In mathematics, we may come across different formulas and rules. Similarly, in differential calculus, chain rule is a formula used to find the derivative of a composite function. So before starting the formula of chain rule, let us understand the meaning of composite function and how it can be differentiated.

## What is Composite Function?

A composite function is denoted as:

(fog)(x) = f(g(x))

Suppose f(x) and g(x) are two differentiable functions such that the derivative of a composite function f(g(x)) can be expressed as

(fog)′ = (f′og) × g′

This can be understood in a better way from the example given below:

Consider f(x) = e^{x2 + 4} and g(x) = x^{2} + 4

Therefore, f'(x) = 2x e^{x2} and g'(x) = 2x

Now, the derivative of composite function of f(x) and g(x) can be written as:

(fog)′ = (f′og) × g′

Let g(x) = k then f(x) = e^{k} {where k = x^{2} + 4}

⇒ (f′og) = e^{k} and g′ = 2x

⇒(fog)′ = e^{k} × 2x = e^{x2 + 4} × 2x

Click here to learn more about composition of functions.

## Chain Rule

The rule applied for finding the derivative of composition of function is basically known as the chain rule. Let f represent a real valued function which is a composition of two functions u and v such that:

f = v(u(x))

Let us assume u(x) = t

Now if the functions u and v are differentiable and dt/dx and dv/dt exist, then the composite function f(x) is also differentiable. This can be done as given below.

Using Leibnitz notation, we can express the differentiation of the above function as

df/dx = (dv/dt) × (dt/dx)

In layman terms, to differentiate a composite function at any point in its domain, first differentiate the outer part (i.e. the function enclosing some other function) and then multiply it with the inner function’s derivative function. This will provide us with the desired differentiation.

As the name suggests, chain rule means differentiating the terms one by one in a chain form, starting from the outermost function to the innermost function.

Let us illustrate this rule with the help of an example:

**Example 1:**

Find the derivative of the function f(x) = sin(2x^{2} – 6x).

**Solution: **

The given can be expressed as a composite function as given below:

f(x) = sin(2x^{2} – 6x)

u(x) =2x^{2} – 6x

v(t) = sin t

Thus, t = u(x) = 2x^{2} – 6x

⇒f(x) = v(u(x))

According to the chain rule,

df/dx = (dv/dt) × (dt/dx)

Where,

dv/dt = d/dt (sin t) = cos t

dt/dx = d/dx [u(x)] = d/dx (2x^{2} – 6x) = 4x – 6

Therefore, df/dx = cos t × (4x – 6)

= cos(2x^{2} – 6x) × (4x – 6)

= (4x – 6) cos(2x^{2} – 6x)

## Chain Rule Formula

The formula of chain rule for the function y = f(x), where f(x) is a composite function such that x = g(t), is given as:

This is the standard form of **chain rule of differentiation** formula.

Let us illustrate it with the help of an example:

### Chain Rule Examples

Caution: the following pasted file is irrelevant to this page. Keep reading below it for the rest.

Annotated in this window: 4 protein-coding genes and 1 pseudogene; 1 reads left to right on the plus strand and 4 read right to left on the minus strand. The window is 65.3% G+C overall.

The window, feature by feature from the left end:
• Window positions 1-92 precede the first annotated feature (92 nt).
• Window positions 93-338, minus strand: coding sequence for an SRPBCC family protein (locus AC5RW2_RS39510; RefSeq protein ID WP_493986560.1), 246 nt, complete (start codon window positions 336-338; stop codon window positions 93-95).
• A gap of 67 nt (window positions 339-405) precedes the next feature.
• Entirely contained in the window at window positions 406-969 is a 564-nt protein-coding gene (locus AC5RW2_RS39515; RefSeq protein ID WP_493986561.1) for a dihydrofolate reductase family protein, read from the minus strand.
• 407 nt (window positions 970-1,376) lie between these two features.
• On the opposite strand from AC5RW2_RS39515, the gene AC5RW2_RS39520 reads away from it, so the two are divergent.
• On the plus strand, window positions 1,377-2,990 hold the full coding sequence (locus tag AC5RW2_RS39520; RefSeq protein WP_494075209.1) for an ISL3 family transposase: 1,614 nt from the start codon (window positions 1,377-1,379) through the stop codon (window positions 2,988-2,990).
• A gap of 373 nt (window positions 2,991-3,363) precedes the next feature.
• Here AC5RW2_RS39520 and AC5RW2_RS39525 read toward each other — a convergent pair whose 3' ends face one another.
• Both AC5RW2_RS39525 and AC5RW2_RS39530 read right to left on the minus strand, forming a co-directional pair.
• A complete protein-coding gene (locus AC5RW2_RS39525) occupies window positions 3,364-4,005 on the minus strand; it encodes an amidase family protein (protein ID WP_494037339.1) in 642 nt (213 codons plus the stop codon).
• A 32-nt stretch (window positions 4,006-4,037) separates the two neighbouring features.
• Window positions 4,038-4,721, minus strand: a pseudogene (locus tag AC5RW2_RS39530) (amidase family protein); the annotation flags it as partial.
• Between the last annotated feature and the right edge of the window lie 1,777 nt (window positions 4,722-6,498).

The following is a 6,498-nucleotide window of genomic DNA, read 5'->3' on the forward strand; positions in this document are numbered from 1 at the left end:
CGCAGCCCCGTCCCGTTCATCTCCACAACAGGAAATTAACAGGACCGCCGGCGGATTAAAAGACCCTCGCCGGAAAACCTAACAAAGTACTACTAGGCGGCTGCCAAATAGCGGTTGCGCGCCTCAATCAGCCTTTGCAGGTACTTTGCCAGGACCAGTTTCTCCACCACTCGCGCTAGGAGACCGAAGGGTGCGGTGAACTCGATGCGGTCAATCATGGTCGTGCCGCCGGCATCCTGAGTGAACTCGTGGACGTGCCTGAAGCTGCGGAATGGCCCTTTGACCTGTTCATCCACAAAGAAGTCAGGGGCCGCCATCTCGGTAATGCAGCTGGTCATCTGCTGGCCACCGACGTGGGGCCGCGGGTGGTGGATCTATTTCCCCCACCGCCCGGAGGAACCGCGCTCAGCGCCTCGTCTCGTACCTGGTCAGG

**Question 1:**

Find the derivative of the function given by \(f(x)\) = \(sin(e^{x^3})\)

**Solution:**

Given,

\(f(x)\) = \(sin(e^{x^3})\)

It is a composition of three functions such as:

p(s) = sin s, q(t) = e^{t} and r(x) = x^{3}

Thus, f(x) = p(q(r(x)))

That means, t = x^{3} and s = e^{x3}

Using chain rule formula,

df/dx = (dp/ds) × (ds/dt) × (dt/dx)

= [d/ds (sin s)] × [d/dt (e^{t})] × [d/dx (x^{3})]

= cos s × e^{t} × 3x^{2}

= \(cos e^{x^3} × e^{x^3} × 3x^2\)

**Question 2: **

Find the derivative of the function given by \( f(x) \) = \( \sqrt{tan (x^2 + 1)}\)

**Solution: **

Given,

\( f(x) \) = \( \sqrt{tan (x^2 + 1)}\)

The given function represents a composition of functions where

\(f(x)\) = \(\sqrt{tan (x^2 + 1)}\)

\( u(x) \)= \(x^2 + 1\)

\( v(t) \) =\( \sqrt{tan t}\)

\(\Rightarrow f(x)\) =\( v(u(x)) \)

According to the chain rule,

\(\frac{df}{dx}\) = \(\frac{dv}{dt}\) × \(\frac{dt}{dx}\)

\(\Rightarrow \frac{dv}{dt}\) =\( \frac{1}{2} (tan t)^{\frac{-1}{2}}× sec^2 t\)

=\( \frac{1}{2} × \frac{1}{\sqrt{tan t}} × sec^2 t\)

Also \(t\) = \(u(x)\)

\(\Rightarrow \frac{dt}{dx} \)= \(2x\)

\(\Rightarrow \frac{df}{dx}\) =\( 2x × \frac{1}{2} × \frac{1}{\sqrt{tan t}} × sec^2 t\)

Therefore,

\(\frac{df}{dx}\) = \(\frac{x sec^2(x^2 + 1)}{\sqrt{tan(x^2 + 1)}}\)

### Chain Rule for Partial Derivatives

The chain rule for total derivatives implies a chain rule for partial derivatives. We know that the partial derivative in the ith coordinate direction can be evaluated by multiplying the ith basis vector’s Jacobian matrix when the total derivative exists. Hence, the chain rule for the function y = f(u) = (f_{1}(u), …, f_{k}(u)) and u = g(x) = (g_{1}(x), …, g_{m}(x)) can be written for partial derivatives as:

### Chain Rule Problems

Practice the question given below:

- Find the derivative of the function y = cos
^{2}(x^{4}) - Using chain rule, find the derivative of y = sin
^{4}x + sin x^{4} - Find the derivative of y = 2 ln[ln(ln sec x)]

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